The Prime Minister said the Government took "prompt and decisive" action when the mutant variant was discovered in the UK on Friday, resulting in the creation of strict Tier 4 restrictions that have taken a scythe to Christmas plans for millions.
He said more than half a million people in the UK have now received their first dose of the two-part vaccination since British grandmother Margaret Keenan became the first patient in the world on December 8 to receive the Pfizer Covid-19 jab following its clinical approval.
It came as the Government's New and Emerging Respiratory Virus Threats advisory group (NervTag) told a Science Media Centre briefing on the new mutant variant that cases outside of Tier 4 in London and the south east of England "are increasing at similar rates" those in affected areas, and that it had a "transmission advantage" over other strains of the virus.
However, World Health Organisation director-general Dr Tedros Adhanom Ghebreyesus said there was "no evidence" the new strain was "more likely to cause severe disease or mortality".
Elsewhere, regional public health directors in Manchester and the West Midlands urged anyone who travelled from a Tier 4 area or Wales to self isolate upon their arrival and "assume" they have the new Covid-19 variant.
Speaking at a Downing Street press conference on Monday evening, after crunch talks involving members of the Cobra emergency committee to prevent the UK being cut off from the continent in the days before Christmas, Mr Johnson said discussions were taking place to "unblock the flow of trade as fast as possible".
He said: "It was an excellent conversation with the French President (Emmanuel Macron), he stressed he was keen, I would say, to sort it out in the next few hours if we can.
"Our teams will be working on it flat out - if we can get a result then, that would be great, but we will do it as fast as we can."
Transport Secretary Grant Shapps urged people not to travel to Kent amid the closure of the French border.
He told the press conference: "Please don't travel to Kent.
"Most people should be staying at home, everybody in Tier 4 must at stay home and in Tier 3 stay very local."
Referring to the vaccine, Mr Johnson said: "I can today announce that over half a million people, more than 500,000 people in the UK, have now received their first dose."
Mr Johnson said the "vast bulk" of the initial 500,000 doses had gone to people aged over 80 and those who were clinically vulnerable.
But Sir Patrick Vallance, the Government's chief scientific adviser, warned the new variant was "spread around the country", and urged people to "stay local".
He told the Downing Street press conference: "People shouldn't be travelling around the country at the moment."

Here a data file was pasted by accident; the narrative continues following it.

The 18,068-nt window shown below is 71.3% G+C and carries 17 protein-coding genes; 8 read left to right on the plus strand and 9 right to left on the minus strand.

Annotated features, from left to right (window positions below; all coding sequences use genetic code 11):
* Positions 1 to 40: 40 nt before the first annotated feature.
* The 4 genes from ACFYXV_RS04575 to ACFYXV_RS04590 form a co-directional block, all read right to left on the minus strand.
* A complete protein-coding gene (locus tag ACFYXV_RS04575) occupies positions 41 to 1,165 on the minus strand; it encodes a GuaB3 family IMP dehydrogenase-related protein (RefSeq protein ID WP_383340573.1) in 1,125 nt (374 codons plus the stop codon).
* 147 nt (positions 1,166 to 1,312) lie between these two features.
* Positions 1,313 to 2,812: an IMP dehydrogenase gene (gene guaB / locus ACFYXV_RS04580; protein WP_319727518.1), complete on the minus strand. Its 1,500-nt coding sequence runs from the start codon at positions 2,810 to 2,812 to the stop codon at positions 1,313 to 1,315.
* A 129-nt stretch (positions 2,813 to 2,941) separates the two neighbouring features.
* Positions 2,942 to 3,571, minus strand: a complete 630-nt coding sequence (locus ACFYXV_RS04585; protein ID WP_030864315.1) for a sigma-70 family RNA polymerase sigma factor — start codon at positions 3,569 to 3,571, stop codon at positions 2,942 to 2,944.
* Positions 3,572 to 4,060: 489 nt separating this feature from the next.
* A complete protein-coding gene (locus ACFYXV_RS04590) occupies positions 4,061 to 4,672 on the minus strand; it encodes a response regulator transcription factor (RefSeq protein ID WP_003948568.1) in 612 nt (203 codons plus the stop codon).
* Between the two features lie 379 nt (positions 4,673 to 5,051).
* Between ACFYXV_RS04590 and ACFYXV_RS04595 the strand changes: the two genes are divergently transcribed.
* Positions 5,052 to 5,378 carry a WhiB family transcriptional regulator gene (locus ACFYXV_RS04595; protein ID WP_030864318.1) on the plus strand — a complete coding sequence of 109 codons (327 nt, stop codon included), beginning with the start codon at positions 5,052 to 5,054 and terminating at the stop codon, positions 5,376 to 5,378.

The closure of cross-Channel routes overnight alarmed businesses, including those relying on the trouble-free passage of produce into the UK, as well as holidaymakers looking to leave for the continent - all with the added complication of the end of the Brexit transition period on December 31.
Supermarket giant Sainsbury's warned that disruption in Kent, where more than 170 lorries remain backed up on roads around the Port of Dover, could hit supplies of lettuce, some salad leaves, cauliflowers, broccoli and citrus fruit, all of which are imported from mainland Europe in the winter.
But French transport minister Jean-Baptiste Djebarri said he hoped a protocol would be agreed by European Union states "to ensure that movement from the UK can resume" after his country banned passengers and freight crossing the English Channel.
Measures being considered in France include the possibility of testing the country's nationals to allow them to return from the UK.
Transport Secretary Mr Shapps said emergency measures were being put in place to cope with a backlog of lorries heading for the Channel ports.
But he sought to play down the potential impact, stressing that container freight was not hit by the ban on people crossing the border and hauliers were "quite used to anticipating disruption".
The disused Manston Airport in Kent would be used as a lorry park, while Operation Stack, the contingency measures used to queue on the M20 whenever there is disruption at the Channel, was already in place.
It meant hauliers from across Europe were faced with spending the night in their cabs.
The Transport Secretary dismissed concerns about the impact of the travel ban on supplies of the Pfizer/BioNTech vaccine, which is manufactured in Belgium, because container freight was unaffected.
Port of Dover chief executive Doug Bannister said that a prolonged period of disruption would be a "stark situation".
"Because of the importance of the Dover Strait in handling critical goods such as food and other things like that I think it could become quite dramatic," he warned.
It came as the Government said a further 215 people had died within 28 days of testing positive for Covid-19 as of Monday, bringing the UK total to 67,616.
It said that, as of 9am on Sunday, there had been a further 33,364 lab-confirmed cases of coronavirus in the UK.
It brings the total number of cases in the UK to 2,073,511.